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Background: Peer-Teaching is an educational format in which one student teaches one, or more, fellow students. Self-determination theory suggests that intrinsic motivation increases with the enhancement of autonomy, competence and relatedness. Aims: This qualitative study sought to explore and better understand the lived experiences, attitudes and perceptions of medical students as peer-Teachers at the University of Rwanda when participating in a peer-learning intervention in the pediatric department. Methods: Students participated in a 3-h peer-Taught symposium, supervised by a pediatric specialist or resident. Students worked in small groups to deliver a short didactic presentation related to acute illness in children. The symposium prepared the students for simulation-based teaching activities. In-depth, semi-structured, interviews were then employed to explore the students' experiences of the peer-Teaching symposium. We specifically aimed to scaffold the analysis of these experiences on the themes of autonomy, competence and relatedness. Results: Saturation was achieved after interviews with ten students. Students described developing their own autonomous learning strategies, but despite developing this autonomy had a desire for support in the delivery of the sessions. Competence was developed through enhanced learning of the material, developing teaching skills and confidence in public speaking. Students valued the different aspects of relatedness that developed through preparing and delivering the peer-Teaching. Several other themes were identified during the interviews, which are not described here, namely; i. Satisfaction with peer-Teaching; ii. Peer-Teaching as a concept; iii. Practical issues related to the peer-Teaching session, and iv. Teaching style from faculty. Conclusions: This is the first study to assess peer-learning activities in Rwanda. It has used qualitative methods to deeply explore the lived experiences, attitudes and perceptions of medical students. The peer-Teaching strategy used here demonstrates the potential to enhance intrinsic motivation while increasing knowledge acquisition and teaching skills. We postulate that students in resource-limited settings, similar to Rwanda, would benefit from peer-Teaching activities, and in doing so could enhance their intrinsic motivation.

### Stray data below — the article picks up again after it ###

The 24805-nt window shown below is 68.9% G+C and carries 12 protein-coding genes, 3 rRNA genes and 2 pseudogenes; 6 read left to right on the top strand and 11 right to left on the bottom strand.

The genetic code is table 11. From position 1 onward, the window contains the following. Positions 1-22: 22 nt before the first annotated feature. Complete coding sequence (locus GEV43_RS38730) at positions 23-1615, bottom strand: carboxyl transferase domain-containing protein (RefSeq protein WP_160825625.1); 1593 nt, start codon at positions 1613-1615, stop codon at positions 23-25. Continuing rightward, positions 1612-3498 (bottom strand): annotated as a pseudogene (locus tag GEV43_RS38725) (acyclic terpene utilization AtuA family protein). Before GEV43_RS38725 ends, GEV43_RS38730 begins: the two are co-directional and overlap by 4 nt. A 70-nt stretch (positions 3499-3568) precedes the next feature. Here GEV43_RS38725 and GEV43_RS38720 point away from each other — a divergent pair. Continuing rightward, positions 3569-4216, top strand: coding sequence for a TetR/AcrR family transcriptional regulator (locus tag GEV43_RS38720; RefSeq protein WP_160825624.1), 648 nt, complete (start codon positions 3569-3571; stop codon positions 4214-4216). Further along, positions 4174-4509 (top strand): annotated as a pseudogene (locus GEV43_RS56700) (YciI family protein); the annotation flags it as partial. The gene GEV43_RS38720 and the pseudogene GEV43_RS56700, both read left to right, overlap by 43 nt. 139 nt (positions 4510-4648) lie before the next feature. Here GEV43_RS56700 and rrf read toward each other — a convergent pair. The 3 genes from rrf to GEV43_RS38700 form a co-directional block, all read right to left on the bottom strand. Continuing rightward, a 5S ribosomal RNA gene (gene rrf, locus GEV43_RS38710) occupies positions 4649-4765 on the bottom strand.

Nshimiyimana, A., & Cartledge, P. T. (2020). Peer-Teaching at the University of Rwanda-a qualitative study based on self-determination theory. BMC Medical Education, 20(1). https://doi.org/10.1186/s12909-020-02142-0